Recently I was hiking in the mountains after a year of addressing some sadness I was carrying in my heart. And in the midst of the silence of the mountain, I thought of all the beauty that Mother Earth provides us, and surrounds us always. Yet we keep on looking for heaven and peace as if it’s in another world, in a place that we cannot reach and attain until we die. But indeed we have it all right here, all the time, in front of us, in the most equalizing factor for all beings: humans and animals, poor and rich, countries and cultures, ethnicities and race. In that moment, I realized, like Umm Ahmed and my friend with the new house, I too have been looking for happiness as if it is somewhere I could not reach—something that existed outside of me, be it love from other people, resources, or whatever we each concern our minds with. But what if happiness is not something to attain from the outside? What if it is inside our hearts that are as close to us as nature is to us all. And yet we spend years thinking it is as far away as heaven is to us all?
The motto for hiking a mountain is go slowly, slowly. This way you do not exhaust yourself fast, at least in technical terms. When I was forced to walk slowly, I realized that the patient pace was forcing me to hear myself better and to be more in tune with what is around me. This made me think of my life, the lives of many other people, and how fast we go about it, valuing our doings and not valuing our “not doing.” But that very process exhausts us and makes us miss hearing our own soul’s wants and needs. Inner peace lies deep in silence, as silent as the nature around us. It’s like we run around and make noises and spend and drink and dance and do all these things to attain happiness from outside ourselves. What if it is the reverse process? What if, within that slow confrontation of the silences, we can eventually tap into what I call peace? Peace being the ultimate happiness as I see it. What if we are each individually the cake of our own happiness, fully in charge of what bring our souls joy, and that the people around us are the cream on the cake? They can sometimes make life tastier but a cream by itself is never the main ingredient of a delicious cake.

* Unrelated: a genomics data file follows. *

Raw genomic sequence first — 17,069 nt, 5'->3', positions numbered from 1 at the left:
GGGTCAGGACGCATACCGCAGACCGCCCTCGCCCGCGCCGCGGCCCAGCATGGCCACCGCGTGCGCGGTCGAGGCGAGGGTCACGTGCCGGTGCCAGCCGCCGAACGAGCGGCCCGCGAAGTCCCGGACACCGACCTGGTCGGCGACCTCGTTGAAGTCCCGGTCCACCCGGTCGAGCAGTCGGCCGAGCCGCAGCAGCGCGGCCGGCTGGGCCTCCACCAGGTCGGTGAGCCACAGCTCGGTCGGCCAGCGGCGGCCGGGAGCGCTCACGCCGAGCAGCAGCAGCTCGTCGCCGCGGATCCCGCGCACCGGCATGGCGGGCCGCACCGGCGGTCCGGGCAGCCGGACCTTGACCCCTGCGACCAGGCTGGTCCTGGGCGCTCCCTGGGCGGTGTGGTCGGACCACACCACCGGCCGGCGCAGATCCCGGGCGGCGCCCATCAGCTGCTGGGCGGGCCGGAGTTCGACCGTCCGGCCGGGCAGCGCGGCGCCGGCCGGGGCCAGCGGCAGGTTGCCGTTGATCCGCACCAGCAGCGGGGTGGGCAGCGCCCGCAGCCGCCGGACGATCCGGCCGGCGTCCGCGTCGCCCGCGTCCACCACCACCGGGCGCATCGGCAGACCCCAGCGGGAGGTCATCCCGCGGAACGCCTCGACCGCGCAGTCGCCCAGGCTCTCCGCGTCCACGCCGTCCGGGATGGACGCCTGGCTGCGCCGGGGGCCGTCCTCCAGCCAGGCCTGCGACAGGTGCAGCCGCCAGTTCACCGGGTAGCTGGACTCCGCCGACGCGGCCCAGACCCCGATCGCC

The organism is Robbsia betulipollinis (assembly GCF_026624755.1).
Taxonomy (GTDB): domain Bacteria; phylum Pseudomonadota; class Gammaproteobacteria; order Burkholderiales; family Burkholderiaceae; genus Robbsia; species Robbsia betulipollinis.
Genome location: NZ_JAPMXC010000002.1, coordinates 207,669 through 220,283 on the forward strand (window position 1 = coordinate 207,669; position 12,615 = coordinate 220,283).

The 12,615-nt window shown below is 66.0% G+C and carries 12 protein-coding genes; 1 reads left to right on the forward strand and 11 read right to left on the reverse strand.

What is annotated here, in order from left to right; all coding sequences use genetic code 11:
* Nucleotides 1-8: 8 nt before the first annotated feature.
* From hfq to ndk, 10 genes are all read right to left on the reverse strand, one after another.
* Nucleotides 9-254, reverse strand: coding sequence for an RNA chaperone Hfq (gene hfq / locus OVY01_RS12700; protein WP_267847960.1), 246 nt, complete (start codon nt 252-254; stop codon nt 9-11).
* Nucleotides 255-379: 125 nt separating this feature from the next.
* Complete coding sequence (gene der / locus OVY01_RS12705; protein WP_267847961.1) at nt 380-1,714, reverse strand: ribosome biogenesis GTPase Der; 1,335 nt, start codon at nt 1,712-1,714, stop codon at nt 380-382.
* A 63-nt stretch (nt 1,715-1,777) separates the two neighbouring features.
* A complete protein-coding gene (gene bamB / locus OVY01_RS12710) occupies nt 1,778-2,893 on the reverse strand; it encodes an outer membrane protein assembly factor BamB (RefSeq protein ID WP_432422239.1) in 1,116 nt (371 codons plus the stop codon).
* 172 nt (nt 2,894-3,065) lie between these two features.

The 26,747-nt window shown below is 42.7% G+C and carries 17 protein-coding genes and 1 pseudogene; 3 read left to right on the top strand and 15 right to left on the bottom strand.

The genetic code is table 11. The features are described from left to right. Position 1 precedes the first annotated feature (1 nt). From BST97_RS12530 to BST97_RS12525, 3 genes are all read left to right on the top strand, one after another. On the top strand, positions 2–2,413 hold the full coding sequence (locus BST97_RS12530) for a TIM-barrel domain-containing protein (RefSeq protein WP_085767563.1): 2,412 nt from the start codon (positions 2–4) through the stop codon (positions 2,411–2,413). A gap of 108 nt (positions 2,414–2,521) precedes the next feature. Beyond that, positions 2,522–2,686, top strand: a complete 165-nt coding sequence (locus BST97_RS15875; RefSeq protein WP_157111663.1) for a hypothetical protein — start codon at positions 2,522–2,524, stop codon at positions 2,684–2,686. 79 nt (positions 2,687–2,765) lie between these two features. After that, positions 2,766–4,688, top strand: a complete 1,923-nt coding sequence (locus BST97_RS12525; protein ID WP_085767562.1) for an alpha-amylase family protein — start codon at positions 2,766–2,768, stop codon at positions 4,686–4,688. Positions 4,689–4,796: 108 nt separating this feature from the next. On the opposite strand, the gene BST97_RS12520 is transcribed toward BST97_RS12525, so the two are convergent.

Happiness is not a mythical concept that is hard to attain. To achieve happiness,however, does entail much work. But that work is done on the soul level and not a material one. Material resources help give us the time and space to focus on what is meaningful, and a peaceful environment can do the same, but ultimately the path to peace and happiness is through the clearing up of whatever issues may have provided obstacles to being who we truly are. Addressing our own responsibility for each story is essential, as well as communicating our truth with loved ones in ways that lead to healing rather than blame. That is hard work—very, very hard work—that no one else can do for us. In the process of doing the personal work, staying in the uncomfortable moments of pain, and holding the space to those feelings without rejecting them or filling them with busy activities eventually leads us to peace within the heart. This peace is what brings me joy, personally. This peace is being fully present in the moment, wherever we may be, and fully absorbing everything around you. This peace is being in nature, the earthly heaven that is right here in front of us.This peace is in the ability to find love and joy from within and not become preoccupied with outside forces. What if happiness is as simple as silence? What if it is as beautiful and quiet and free as nature? What if our heartbeats are as peaceful as that of Mother Earth’s? What if we all can find that quite and peace regardless of our circumstances? Is it possible? It may be harder for Umm Ahmed to defy her harsh circumstances to get there and when survival is at stake it is that much harder, but even she can access that serene peace inside her heart. And if your basic needs are met and you are living in a country with no wars, you definitely can. Just take one step towards the beauty that surrounds all of us and feel that silence in your heart. And then yes, you can. Happiness is right here inside.